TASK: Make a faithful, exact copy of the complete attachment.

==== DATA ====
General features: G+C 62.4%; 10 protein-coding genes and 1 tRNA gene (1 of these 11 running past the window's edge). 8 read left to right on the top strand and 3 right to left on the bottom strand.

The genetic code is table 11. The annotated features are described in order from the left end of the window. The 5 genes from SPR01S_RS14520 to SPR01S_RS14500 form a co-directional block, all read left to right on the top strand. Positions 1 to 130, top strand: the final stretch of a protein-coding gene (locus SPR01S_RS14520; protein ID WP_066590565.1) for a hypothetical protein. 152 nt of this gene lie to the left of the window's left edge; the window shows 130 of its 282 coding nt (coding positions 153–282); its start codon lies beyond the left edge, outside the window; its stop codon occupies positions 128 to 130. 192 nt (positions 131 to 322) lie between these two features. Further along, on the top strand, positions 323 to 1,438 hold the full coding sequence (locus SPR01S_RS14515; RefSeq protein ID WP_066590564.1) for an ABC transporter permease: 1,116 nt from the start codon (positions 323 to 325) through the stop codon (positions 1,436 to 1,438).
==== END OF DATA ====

General features: G+C 62.4%; 10 protein-coding genes and 1 tRNA gene (1 of these 11 running past the window's edge). 8 read left to right on the top strand and 3 right to left on the bottom strand.

The genetic code is table 11. The annotated features are described in order from the left end of the window. The 5 genes from SPR01S_RS14520 to SPR01S_RS14500 form a co-directional block, all read left to right on the top strand. Positions 1 to 130, top strand: the final stretch of a protein-coding gene (locus SPR01S_RS14520; protein ID WP_066590565.1) for a hypothetical protein. 152 nt of this gene lie to the left of the window's left edge; the window shows 130 of its 282 coding nt (coding positions 153–282); its start codon lies beyond the left edge, outside the window; its stop codon occupies positions 128 to 130. 192 nt (positions 131 to 322) lie between these two features. Further along, on the top strand, positions 323 to 1,438 hold the full coding sequence (locus SPR01S_RS14515; RefSeq protein ID WP_066590564.1) for an ABC transporter permease: 1,116 nt from the start codon (positions 323 to 325) through the stop codon (positions 1,436 to 1,438).